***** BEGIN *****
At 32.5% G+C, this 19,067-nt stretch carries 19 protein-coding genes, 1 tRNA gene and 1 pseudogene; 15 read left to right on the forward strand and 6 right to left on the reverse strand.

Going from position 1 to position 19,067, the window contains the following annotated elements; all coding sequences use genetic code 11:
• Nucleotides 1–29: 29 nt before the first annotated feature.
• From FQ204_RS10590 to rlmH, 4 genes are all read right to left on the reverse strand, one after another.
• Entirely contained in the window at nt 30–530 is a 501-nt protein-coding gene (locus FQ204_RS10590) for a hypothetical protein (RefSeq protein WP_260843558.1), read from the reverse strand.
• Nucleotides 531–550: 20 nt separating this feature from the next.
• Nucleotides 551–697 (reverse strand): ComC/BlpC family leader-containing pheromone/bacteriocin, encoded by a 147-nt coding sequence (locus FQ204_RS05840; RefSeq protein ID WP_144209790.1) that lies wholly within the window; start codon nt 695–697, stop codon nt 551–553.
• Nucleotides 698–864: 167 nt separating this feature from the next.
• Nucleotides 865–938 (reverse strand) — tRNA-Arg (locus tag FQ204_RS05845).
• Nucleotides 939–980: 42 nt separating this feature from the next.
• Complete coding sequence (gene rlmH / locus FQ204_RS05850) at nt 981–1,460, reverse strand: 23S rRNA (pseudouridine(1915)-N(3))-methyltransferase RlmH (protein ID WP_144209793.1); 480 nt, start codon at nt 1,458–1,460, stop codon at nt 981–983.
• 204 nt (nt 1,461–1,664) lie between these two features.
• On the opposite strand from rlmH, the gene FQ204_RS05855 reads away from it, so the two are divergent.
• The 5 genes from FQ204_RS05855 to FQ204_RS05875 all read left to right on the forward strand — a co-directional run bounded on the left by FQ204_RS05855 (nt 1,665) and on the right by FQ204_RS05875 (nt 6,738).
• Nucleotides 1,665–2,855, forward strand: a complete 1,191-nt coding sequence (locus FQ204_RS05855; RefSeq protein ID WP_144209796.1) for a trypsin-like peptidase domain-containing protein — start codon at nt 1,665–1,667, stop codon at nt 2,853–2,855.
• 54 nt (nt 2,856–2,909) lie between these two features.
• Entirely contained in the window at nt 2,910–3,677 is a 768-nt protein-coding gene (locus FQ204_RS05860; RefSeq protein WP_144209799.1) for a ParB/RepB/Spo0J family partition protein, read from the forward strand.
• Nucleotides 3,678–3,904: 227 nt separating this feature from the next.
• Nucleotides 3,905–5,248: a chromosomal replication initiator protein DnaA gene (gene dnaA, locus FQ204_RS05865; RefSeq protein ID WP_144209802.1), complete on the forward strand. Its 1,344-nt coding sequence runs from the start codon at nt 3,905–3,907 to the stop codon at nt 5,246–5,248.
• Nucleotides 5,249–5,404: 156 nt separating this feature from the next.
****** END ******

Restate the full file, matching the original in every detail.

At 32.5% G+C, this 19,067-nt stretch carries 19 protein-coding genes, 1 tRNA gene and 1 pseudogene; 15 read left to right on the forward strand and 6 right to left on the reverse strand.

Going from position 1 to position 19,067, the window contains the following annotated elements; all coding sequences use genetic code 11:
• Nucleotides 1–29: 29 nt before the first annotated feature.
• From FQ204_RS10590 to rlmH, 4 genes are all read right to left on the reverse strand, one after another.
• Entirely contained in the window at nt 30–530 is a 501-nt protein-coding gene (locus FQ204_RS10590) for a hypothetical protein (RefSeq protein WP_260843558.1), read from the reverse strand.
• Nucleotides 531–550: 20 nt separating this feature from the next.
• Nucleotides 551–697 (reverse strand): ComC/BlpC family leader-containing pheromone/bacteriocin, encoded by a 147-nt coding sequence (locus FQ204_RS05840; RefSeq protein ID WP_144209790.1) that lies wholly within the window; start codon nt 695–697, stop codon nt 551–553.
• Nucleotides 698–864: 167 nt separating this feature from the next.
• Nucleotides 865–938 (reverse strand) — tRNA-Arg (locus tag FQ204_RS05845).
• Nucleotides 939–980: 42 nt separating this feature from the next.
• Complete coding sequence (gene rlmH / locus FQ204_RS05850) at nt 981–1,460, reverse strand: 23S rRNA (pseudouridine(1915)-N(3))-methyltransferase RlmH (protein ID WP_144209793.1); 480 nt, start codon at nt 1,458–1,460, stop codon at nt 981–983.
• 204 nt (nt 1,461–1,664) lie between these two features.
• On the opposite strand from rlmH, the gene FQ204_RS05855 reads away from it, so the two are divergent.
• The 5 genes from FQ204_RS05855 to FQ204_RS05875 all read left to right on the forward strand — a co-directional run bounded on the left by FQ204_RS05855 (nt 1,665) and on the right by FQ204_RS05875 (nt 6,738).
• Nucleotides 1,665–2,855, forward strand: a complete 1,191-nt coding sequence (locus FQ204_RS05855; RefSeq protein ID WP_144209796.1) for a trypsin-like peptidase domain-containing protein — start codon at nt 1,665–1,667, stop codon at nt 2,853–2,855.
• 54 nt (nt 2,856–2,909) lie between these two features.
• Entirely contained in the window at nt 2,910–3,677 is a 768-nt protein-coding gene (locus FQ204_RS05860; RefSeq protein WP_144209799.1) for a ParB/RepB/Spo0J family partition protein, read from the forward strand.
• Nucleotides 3,678–3,904: 227 nt separating this feature from the next.
• Nucleotides 3,905–5,248: a chromosomal replication initiator protein DnaA gene (gene dnaA, locus FQ204_RS05865; RefSeq protein ID WP_144209802.1), complete on the forward strand. Its 1,344-nt coding sequence runs from the start codon at nt 3,905–3,907 to the stop codon at nt 5,246–5,248.
• Nucleotides 5,249–5,404: 156 nt separating this feature from the next.